The comment in question, which Obama gave here in town on Sunday April 6, related to the frustration of working-class voters with economic conditions:
"It's not surprising, then, they get bitter, they cling to guns or religion or antipathy to people who aren't like them or anti-immigrant sentiment or anti-trade sentiment as a way to explain their frustrations."
Obama has apologized if his comment was poorly phrased or caused offense, as reported in Saturday's Chronicle, but also stood by his remarks (after clarifying them):
"So I said, well you know, when you're bitter you turn to what you can count on. So people, they vote about guns, or they take comfort from their faith and their family and their community. And they get mad about illegal immigrants who are coming over to this country."
After acknowledging his previous remarks in California could have been better phrased, he added: "The truth is that these traditions that are passed on from generation to generation, those are important. That's what sustains us. But what is absolutely true is that people don't feel like they are being listened to."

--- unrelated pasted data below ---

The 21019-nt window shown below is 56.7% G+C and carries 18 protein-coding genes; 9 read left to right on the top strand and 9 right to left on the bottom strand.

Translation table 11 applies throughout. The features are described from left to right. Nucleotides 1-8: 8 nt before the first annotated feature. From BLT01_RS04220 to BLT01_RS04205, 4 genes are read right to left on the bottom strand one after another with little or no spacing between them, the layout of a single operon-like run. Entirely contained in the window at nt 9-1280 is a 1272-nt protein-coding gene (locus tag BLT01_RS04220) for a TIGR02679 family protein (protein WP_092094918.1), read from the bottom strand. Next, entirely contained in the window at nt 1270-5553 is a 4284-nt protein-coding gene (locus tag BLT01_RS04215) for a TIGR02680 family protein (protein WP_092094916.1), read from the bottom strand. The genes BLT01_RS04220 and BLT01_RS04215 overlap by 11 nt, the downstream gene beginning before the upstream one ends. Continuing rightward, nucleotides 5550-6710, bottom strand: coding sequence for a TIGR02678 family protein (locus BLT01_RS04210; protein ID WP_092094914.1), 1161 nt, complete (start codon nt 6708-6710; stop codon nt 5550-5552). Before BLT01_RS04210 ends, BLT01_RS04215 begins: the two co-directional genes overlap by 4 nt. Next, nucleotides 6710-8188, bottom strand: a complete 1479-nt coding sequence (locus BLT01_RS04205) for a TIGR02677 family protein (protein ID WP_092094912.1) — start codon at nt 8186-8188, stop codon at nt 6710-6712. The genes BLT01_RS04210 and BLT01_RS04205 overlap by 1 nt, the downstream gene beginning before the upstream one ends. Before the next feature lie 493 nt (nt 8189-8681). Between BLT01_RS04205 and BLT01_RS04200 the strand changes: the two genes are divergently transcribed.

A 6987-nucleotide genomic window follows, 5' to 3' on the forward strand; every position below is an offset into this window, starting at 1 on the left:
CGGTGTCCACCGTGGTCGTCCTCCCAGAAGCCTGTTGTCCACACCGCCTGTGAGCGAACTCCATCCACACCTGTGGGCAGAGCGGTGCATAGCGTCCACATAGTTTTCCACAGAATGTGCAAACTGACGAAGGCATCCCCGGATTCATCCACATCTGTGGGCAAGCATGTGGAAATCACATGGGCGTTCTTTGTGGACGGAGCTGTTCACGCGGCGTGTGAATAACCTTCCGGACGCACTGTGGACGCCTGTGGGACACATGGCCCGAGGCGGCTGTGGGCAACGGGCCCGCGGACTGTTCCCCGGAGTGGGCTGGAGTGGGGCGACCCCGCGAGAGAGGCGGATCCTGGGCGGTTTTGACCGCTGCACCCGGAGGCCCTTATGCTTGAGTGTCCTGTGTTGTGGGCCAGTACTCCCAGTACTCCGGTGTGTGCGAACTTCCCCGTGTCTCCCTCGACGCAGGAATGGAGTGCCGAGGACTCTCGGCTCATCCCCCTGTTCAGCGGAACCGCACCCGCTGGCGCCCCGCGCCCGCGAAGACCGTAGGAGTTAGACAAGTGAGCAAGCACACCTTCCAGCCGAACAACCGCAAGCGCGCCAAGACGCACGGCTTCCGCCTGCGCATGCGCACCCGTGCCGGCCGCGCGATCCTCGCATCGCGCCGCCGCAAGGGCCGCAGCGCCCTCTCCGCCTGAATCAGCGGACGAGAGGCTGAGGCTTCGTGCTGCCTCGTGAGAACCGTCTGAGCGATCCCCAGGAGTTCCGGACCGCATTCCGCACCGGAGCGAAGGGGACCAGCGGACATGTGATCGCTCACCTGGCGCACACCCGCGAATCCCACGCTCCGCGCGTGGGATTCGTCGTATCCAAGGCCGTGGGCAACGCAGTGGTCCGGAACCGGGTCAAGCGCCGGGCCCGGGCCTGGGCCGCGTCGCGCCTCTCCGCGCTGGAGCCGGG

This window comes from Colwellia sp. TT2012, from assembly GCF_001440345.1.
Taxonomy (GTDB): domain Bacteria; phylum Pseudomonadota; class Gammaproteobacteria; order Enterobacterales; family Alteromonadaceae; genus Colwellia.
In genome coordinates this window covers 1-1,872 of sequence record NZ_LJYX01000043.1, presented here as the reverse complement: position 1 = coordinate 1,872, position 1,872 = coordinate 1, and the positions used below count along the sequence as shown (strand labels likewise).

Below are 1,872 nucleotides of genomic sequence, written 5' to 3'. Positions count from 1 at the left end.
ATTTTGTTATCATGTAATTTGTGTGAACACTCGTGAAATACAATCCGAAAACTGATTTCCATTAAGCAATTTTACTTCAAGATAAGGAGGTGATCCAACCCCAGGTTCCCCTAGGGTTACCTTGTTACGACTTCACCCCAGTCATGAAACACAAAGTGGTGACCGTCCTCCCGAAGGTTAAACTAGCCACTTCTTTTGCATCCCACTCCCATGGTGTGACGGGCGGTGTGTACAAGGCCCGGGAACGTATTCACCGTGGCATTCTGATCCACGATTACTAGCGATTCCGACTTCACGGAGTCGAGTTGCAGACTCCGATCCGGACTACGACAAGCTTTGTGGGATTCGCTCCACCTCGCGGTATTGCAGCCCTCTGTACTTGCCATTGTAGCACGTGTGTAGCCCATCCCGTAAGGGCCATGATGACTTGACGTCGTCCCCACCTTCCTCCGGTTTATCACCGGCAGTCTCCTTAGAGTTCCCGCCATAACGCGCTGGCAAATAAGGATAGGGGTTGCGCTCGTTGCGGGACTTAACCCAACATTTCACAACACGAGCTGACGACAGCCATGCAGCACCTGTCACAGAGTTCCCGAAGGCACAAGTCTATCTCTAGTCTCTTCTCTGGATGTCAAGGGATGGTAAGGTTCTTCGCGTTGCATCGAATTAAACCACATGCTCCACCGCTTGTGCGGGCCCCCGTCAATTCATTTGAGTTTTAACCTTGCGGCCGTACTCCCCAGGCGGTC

The Chron quotes former state Democratic Party chairman and current Clinton adviser Tom Hendrickson saying rural voters don't need "liberal elites" telling them what to believe.
Clinton made the following quote before factory-workers in Indianapolis:
"The people of faith I know don't 'cling' to religion because they're bitter. People embrace faith not because they are materially poor, but because they are spiritually rich."
"I also disagree with Senator Obama's assertion that people in this country 'cling to guns' and have certain attitudes about immigration or trade simply out of frustration," Clinton added.
Conspicuously absent is any mention by Clinton of people's antipathy to people not like them. Perhaps this is because she is just as much a liberal elitist as Barack Obama, if not more so (What's more elite than getting head from the President?). Or perhaps it's because Clinton's reaction to Obama's comment has been to prove him right by playing off the very insecurities and bitterness she criticizes him for mentioning.
On Wednesday April 9, The Colbert Report's regular segment, The Word, was discussing the potential for the Clinton campaign to purchase the island nation of Palau. Stephen Colbert mentioned how Clinton could help Palau fight the scourge of illegal dynamite fishing, "where fisherman throw a bunch of bombs in the water and hope for something dead to float up." Next to Colbert's head, a message popped up in the usual space: "Clinton Campaign Strategy." --Alex Brant-Zawadzki